You may have gotten to this point with the best intentions, but you should assess how to reduce your actual current risk. You can start by getting training, upsizing or both. Also, after a bad spot, you should not be one of the jumpers who tries to stretch it out to the last couple hundred feet to make it back to the DZ. Pick a safe alternative early.

Jumpers who want to learn performance landings and get ready for swoop competitions should not move into the high-risk category by getting smaller canopies to train with. To reduce your risk before trying high-speed landing maneuvers, start jumping more, make only high hop-and-pops, and consider downsizing only after your score fits you into a lower risk profile. Before going big on landing, train with a coach. Always keep your risk low when learning performance moves.

51-76: Scary

No matter how you got this score, you and the jumpers around you are in trouble. You’re jumping a canopy that’s too advanced for your experience and currency, and you haven’t been trained well enough to fly it safely. You probably should not continue to jump your current equipment, and you definitely should not visit other drop zones. Overly aggressive canopy pilots new on the DZ have become one of a DZ manager’s biggest headaches.

At home, your friends should insist that you land by yourself, away from them. You really should put your current canopy away for a while, upsize to something safer and work with a coach until he feels you have the skills to handle your current gear. And please don’t try anything fancy on landing.

If you feel that you got this score unfairly because you bought gear that some people told you would be fine if you jumped it conservatively or were careful until you got used to it, then those people have simply not gotten the message. Advice a lot of people in the sport used to consider a little aggressive but reasonable turned out to be dangerous. Sometimes, it takes a while for people to get the word. Not only does the scary profile describe those in the accident reports, but the accidents themselves have severe consequences for the jumpers and others around them. Frankly, the rest of the jumpers in the sport are sick of it.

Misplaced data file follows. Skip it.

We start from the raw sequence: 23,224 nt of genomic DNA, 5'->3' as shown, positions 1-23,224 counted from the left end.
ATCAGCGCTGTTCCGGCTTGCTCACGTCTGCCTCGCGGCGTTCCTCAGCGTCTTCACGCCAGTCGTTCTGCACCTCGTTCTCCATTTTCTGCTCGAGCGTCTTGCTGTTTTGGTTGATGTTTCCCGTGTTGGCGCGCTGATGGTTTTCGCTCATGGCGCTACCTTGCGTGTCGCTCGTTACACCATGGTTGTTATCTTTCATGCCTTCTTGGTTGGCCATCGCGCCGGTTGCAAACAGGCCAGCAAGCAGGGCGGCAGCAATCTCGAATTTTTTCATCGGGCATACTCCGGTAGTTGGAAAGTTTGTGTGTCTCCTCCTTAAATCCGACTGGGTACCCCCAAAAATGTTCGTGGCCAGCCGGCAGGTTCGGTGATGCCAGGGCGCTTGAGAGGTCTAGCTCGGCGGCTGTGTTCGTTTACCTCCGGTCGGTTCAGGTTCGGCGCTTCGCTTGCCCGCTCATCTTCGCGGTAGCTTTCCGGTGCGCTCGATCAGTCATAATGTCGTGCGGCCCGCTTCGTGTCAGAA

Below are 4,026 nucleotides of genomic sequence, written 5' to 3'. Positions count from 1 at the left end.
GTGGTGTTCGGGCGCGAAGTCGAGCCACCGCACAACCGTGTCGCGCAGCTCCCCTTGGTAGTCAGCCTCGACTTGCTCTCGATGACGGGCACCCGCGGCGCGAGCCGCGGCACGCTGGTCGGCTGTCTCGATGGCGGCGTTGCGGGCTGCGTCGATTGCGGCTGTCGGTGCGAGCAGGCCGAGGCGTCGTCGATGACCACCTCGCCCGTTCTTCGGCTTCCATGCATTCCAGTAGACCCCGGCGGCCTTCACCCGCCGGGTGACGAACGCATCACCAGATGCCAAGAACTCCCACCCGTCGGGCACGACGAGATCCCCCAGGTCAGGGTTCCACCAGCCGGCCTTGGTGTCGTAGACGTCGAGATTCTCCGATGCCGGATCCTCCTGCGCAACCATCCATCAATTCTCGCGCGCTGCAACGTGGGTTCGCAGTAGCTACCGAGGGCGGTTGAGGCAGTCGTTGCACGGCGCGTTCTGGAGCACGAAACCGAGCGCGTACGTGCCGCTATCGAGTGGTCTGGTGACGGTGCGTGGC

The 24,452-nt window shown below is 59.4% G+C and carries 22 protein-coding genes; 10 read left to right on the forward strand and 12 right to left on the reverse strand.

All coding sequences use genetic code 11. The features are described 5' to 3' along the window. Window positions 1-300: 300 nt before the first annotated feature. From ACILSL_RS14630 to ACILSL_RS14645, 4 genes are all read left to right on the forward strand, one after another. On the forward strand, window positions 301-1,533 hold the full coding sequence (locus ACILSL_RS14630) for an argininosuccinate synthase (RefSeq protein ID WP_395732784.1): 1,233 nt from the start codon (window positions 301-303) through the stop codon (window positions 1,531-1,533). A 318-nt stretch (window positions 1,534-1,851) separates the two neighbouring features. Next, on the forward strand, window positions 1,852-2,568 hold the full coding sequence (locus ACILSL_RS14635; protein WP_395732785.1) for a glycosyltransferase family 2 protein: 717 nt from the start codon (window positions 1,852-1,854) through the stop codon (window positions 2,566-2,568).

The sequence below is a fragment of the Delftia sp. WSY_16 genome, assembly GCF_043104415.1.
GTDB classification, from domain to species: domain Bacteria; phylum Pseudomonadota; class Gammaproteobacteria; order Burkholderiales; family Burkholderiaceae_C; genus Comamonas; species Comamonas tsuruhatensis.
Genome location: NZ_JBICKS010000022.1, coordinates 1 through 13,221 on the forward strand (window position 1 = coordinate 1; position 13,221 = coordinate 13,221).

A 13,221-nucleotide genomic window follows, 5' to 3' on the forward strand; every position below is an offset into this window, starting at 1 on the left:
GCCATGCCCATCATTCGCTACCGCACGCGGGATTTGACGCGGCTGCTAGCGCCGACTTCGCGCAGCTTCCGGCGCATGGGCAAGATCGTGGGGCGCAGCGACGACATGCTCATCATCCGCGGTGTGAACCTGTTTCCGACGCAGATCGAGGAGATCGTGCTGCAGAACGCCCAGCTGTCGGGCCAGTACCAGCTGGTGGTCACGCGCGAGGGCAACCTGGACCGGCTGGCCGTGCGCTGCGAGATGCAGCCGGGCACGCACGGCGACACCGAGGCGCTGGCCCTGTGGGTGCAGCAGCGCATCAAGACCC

What if my Quotient is 'Scary' ?

If you discover that your Quotient is “High Risk” or “Scary”, you don’t need to quit skydiving. Expanded training can improve your safety, as can currency and adrenaline management to maintain clarity of thought and situational awareness.

Although it may be the right choice to upsize, many would perceive such a change as a failure. This stems from the false premise that the goal is to jump the fastest parachute that we can, to prove our bravery and skill. The real goal of the wise skydiver, if we are to boil it down, is to remain uninjured. The decisions that lead to sustainable safety often require us to take conservative steps away from speed and complexity.


The bottom line is, if you awaken to the fact that you are taking a larger risk than you previously thought, set your ego aside and take every step you can think of to reduce your danger level before it’s too late. If you slow down, learn more and explore your parachute in every possible way, you will find yourself benefiting from wise foresight rather than painful hindsight.

Click to complete the Canopy Risk Quotient questionnaire Your results will be emailed directly to you.

Canopy Risk Quotient by USPA. Introduction & summary by Brian Germain. App by Pierre Stévens